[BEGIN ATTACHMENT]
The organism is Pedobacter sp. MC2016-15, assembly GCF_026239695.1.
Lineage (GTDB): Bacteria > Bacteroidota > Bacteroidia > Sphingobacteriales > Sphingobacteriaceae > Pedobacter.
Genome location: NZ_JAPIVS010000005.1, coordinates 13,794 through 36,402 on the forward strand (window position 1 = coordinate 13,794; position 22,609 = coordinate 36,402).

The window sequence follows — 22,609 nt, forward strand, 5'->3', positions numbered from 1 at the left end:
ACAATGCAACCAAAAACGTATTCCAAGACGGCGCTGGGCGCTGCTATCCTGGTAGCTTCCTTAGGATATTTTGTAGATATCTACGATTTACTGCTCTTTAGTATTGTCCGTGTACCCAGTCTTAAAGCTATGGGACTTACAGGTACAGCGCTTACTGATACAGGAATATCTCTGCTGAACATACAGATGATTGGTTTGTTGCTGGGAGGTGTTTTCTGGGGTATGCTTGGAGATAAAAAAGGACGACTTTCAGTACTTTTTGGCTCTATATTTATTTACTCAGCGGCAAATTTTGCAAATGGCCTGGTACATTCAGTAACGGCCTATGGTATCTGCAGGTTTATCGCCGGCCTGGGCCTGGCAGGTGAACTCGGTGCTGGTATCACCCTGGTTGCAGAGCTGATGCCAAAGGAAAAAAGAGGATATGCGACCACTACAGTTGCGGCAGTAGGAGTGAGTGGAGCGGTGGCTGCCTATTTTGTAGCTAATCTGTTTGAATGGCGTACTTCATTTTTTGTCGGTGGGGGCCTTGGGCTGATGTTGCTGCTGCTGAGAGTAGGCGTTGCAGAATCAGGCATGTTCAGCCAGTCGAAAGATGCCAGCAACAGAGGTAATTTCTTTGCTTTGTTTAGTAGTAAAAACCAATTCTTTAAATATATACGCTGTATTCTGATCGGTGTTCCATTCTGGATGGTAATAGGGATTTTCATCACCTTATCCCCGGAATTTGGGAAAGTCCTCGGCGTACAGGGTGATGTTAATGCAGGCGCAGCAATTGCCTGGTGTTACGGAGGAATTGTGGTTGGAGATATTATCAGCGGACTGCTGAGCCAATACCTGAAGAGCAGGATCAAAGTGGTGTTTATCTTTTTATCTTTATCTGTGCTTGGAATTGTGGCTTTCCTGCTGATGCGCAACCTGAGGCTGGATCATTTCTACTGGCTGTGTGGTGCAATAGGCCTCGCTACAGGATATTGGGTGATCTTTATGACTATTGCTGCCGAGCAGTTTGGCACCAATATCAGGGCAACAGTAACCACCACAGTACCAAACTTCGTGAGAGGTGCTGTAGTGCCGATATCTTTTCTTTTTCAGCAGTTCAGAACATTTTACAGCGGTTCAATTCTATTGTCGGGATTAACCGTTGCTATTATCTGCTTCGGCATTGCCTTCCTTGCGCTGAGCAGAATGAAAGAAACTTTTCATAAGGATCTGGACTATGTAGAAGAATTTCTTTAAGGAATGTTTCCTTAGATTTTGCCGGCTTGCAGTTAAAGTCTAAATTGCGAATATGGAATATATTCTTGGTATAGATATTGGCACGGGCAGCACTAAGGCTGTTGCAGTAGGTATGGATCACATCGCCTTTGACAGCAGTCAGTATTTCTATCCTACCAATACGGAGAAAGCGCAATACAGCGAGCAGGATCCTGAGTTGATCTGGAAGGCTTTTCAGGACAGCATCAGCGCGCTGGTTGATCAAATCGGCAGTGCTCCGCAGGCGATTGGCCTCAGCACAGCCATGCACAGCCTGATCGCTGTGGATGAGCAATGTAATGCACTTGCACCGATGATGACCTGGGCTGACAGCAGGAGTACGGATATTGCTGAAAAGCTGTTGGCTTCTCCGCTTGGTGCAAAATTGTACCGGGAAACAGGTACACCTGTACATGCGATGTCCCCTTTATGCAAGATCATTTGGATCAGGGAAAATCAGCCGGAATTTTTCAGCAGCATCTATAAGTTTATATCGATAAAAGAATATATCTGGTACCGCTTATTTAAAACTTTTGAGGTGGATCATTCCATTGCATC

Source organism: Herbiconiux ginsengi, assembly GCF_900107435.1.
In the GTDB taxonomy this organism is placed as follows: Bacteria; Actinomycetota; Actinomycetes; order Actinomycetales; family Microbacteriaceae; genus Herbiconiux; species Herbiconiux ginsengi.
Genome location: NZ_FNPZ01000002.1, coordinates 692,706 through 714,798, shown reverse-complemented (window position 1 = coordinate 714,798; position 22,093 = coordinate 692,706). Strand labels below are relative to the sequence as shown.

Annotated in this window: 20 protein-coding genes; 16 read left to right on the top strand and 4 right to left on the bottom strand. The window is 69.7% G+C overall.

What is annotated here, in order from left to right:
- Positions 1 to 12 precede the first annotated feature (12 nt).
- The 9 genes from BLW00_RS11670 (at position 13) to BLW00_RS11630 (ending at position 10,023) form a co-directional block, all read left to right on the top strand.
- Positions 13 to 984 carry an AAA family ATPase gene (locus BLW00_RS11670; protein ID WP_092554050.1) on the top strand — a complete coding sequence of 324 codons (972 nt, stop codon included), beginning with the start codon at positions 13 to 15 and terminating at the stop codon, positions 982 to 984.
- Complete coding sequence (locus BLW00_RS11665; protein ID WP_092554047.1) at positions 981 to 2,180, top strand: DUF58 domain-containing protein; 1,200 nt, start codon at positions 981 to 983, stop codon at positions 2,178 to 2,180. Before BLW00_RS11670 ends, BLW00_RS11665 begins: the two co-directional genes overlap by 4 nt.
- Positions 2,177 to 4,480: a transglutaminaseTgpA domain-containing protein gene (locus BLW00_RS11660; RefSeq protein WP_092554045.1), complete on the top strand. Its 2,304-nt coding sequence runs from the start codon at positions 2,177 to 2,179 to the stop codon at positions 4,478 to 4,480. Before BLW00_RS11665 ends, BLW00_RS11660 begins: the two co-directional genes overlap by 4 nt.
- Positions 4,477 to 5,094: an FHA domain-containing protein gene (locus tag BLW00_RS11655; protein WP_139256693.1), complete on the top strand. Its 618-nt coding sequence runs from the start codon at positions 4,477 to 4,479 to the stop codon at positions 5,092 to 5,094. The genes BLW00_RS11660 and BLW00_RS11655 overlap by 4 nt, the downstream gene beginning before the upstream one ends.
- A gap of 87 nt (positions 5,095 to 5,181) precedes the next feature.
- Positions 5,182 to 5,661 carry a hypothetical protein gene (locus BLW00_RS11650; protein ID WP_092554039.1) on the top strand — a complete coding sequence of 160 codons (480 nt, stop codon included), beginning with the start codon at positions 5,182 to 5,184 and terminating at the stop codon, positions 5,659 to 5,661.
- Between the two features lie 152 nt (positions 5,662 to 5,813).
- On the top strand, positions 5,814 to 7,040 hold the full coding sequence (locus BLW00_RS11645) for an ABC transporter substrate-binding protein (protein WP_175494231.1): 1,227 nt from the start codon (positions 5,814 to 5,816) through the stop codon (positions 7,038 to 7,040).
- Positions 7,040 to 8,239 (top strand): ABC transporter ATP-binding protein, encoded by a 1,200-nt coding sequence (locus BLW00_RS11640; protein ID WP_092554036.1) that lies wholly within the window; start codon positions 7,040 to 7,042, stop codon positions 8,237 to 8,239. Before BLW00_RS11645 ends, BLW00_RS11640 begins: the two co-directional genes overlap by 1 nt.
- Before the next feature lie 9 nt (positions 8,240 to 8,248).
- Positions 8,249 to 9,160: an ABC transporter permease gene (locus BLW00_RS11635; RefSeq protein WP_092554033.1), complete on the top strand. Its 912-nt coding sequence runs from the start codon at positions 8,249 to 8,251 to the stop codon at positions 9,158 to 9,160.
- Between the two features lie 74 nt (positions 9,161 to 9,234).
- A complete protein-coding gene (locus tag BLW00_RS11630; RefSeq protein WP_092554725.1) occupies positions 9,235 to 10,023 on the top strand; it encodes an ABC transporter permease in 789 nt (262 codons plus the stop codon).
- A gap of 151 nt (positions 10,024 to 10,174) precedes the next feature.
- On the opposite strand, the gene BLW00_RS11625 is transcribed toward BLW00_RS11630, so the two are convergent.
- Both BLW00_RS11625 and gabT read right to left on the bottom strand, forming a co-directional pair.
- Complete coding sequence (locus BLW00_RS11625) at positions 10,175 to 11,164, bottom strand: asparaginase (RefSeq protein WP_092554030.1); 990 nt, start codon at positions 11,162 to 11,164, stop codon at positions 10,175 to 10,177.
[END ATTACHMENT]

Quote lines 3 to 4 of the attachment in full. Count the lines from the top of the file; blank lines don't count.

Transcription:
Genome location: NZ_JAPIVS010000005.1, coordinates 13,794 through 36,402 on the forward strand (window position 1 = coordinate 13,794; position 22,609 = coordinate 36,402).

The window sequence follows — 22,609 nt, forward strand, 5'->3', positions numbered from 1 at the left end: